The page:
Opinions my own. Standard disclaimers apply.

                          Everyone goes home. Safety begins with you.

                          Comment


                          • #88
                            Originally posted by FyredUp View Post

                            Okay my plan was to run that first tender up the driveway to give the initial hit roughly 4000 gallons of water. While using that water set up the relay and pump into the tender using that as the "folding tank." That way if the relay ever shuts down due to lack of water there is always 3000 gallons in the tender to use if needed.
                            This^^^, I have always liked having a tender hooked to the engine and using that tender as a drop tank. Have done it many times.
                            Another advantage is if there is a malfunction with the attack engine the tender can just increase pressure and pump through the engine.
                            Get the first line into operation.

                            Comment


                            • #89
                              Originally posted by L-Webb View Post
                              Another advantage is if there is a malfunction with the attack engine the tender can just increase pressure and pump through the engine.
                              That involves some assumptions.

                              First, that the tanker even has a pump. Not all around here do.

                              Second, that the pump on the tanker is sufficient for the needed flow. The PTO pump on our tanker is only 250 GPM.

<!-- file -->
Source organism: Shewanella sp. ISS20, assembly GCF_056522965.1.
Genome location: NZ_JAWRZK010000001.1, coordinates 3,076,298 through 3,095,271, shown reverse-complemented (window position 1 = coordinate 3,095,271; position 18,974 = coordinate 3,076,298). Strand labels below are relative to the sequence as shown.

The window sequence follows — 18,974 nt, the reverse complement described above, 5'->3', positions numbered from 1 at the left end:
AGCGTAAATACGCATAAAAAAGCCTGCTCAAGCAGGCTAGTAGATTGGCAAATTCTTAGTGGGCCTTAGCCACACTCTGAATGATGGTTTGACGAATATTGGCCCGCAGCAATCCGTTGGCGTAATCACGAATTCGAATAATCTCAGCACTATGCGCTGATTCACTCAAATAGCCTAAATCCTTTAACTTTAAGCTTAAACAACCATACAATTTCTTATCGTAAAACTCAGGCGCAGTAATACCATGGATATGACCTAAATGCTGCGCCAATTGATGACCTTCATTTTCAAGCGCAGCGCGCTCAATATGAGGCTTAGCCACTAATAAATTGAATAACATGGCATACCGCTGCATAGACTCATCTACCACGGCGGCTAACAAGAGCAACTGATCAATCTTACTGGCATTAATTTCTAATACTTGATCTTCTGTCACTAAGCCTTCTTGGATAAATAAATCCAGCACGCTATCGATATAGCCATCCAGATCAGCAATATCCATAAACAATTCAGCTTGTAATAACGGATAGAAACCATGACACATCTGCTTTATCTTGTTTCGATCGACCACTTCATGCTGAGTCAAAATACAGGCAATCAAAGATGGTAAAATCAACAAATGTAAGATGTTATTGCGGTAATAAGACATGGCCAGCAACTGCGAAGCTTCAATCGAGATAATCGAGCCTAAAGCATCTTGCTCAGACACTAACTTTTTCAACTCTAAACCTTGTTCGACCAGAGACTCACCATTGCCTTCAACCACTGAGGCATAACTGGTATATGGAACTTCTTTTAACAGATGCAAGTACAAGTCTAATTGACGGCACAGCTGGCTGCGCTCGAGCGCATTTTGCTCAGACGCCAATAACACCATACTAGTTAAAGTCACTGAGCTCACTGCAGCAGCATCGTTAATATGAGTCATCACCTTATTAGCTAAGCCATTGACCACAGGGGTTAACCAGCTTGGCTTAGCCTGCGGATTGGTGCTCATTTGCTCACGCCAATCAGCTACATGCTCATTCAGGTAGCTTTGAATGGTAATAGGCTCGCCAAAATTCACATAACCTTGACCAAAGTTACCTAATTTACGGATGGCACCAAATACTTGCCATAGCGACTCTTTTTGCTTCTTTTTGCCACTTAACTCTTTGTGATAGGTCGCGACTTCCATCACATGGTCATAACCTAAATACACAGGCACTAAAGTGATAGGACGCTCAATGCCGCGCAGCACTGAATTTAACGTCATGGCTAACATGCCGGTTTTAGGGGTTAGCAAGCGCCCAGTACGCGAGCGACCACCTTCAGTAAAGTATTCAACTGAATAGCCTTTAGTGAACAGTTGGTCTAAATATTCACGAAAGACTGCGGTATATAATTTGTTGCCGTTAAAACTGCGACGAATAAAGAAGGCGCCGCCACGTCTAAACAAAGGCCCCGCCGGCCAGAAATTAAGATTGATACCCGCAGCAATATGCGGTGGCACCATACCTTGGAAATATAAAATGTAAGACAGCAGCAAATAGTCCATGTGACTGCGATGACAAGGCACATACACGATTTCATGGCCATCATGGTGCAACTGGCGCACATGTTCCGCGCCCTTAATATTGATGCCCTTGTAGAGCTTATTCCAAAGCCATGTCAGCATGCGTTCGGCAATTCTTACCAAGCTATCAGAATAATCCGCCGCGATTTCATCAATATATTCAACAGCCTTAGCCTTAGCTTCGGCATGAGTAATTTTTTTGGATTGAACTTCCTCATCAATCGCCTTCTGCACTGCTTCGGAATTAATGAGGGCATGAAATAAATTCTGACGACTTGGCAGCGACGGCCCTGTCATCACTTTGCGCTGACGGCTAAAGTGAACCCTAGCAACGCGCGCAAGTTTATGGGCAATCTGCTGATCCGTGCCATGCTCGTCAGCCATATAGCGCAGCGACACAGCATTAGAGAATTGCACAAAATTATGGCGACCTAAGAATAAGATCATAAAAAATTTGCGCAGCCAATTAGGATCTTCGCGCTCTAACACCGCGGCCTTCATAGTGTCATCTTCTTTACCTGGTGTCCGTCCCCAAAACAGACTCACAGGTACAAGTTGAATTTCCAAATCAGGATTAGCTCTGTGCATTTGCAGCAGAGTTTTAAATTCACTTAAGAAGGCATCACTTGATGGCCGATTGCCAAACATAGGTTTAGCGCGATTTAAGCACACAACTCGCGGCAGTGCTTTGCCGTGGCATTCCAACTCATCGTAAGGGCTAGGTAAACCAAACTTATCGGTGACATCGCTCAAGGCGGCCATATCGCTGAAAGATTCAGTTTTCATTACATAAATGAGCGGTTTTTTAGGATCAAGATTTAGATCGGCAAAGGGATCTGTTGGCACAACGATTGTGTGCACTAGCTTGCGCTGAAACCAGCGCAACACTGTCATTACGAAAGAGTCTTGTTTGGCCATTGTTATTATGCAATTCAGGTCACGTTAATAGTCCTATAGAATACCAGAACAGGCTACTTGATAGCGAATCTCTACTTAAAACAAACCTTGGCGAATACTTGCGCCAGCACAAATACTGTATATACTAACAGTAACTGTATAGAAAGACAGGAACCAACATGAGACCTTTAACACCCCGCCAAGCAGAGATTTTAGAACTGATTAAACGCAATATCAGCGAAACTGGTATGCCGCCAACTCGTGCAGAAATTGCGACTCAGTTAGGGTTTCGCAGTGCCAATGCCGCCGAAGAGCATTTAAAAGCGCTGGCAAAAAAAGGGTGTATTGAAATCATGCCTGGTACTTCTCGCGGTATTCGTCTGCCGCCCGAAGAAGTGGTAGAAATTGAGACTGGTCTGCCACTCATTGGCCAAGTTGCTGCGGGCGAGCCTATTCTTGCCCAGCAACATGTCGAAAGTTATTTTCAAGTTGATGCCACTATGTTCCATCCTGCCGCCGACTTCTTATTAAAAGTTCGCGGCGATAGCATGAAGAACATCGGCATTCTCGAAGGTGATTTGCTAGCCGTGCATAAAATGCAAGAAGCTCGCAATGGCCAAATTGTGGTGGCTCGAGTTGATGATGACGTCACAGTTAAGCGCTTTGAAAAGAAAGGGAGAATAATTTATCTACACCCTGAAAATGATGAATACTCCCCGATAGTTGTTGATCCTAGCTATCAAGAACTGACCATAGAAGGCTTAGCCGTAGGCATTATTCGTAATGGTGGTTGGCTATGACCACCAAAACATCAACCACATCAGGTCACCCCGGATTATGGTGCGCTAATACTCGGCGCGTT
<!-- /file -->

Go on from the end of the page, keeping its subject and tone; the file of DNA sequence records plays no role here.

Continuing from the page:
We haven't done nurse operations around here in years. In situations such as we're discussing a portable tank would be dropped. Once the tanker is empty, it can leave and another can take it's place, if necessary. Unless the driveway has been plugged... Once the LDH is in place, the portable tank can be left in place as contingency/reserve.
                              Opinions my own. Standard disclaimers apply.

                              Everyone goes home. Safety begins with you.

                              Comment


                              • #90
                                Originally posted by tree68 View Post
                                That involves some assumptions.

                                First, that the tanker even has a pump. Not all around here do.

                                Second, that the pump on the tanker is sufficient for the needed flow. The PTO pump on our tanker is only 250 GPM.

                                We haven't done nurse operations around here in years. In situations such as we're discussing a portable tank would be dropped. Once the tanker is empty, it can leave and another can take it's place, if necessary. Unless the driveway has been plugged... Once the LDH is in place, the portable tank can be left in place as contingency/reserve.
                                Interesting, I have actually never seen a tanker without a pump. But I reckon that would cause some issues with my setup.
                                Pumper\tankers are really popular around here and in GA, Saw one the other day that was new that held 3000 gallons and had a 1500 gmp pump
                                Get the first line into operation.

                                Comment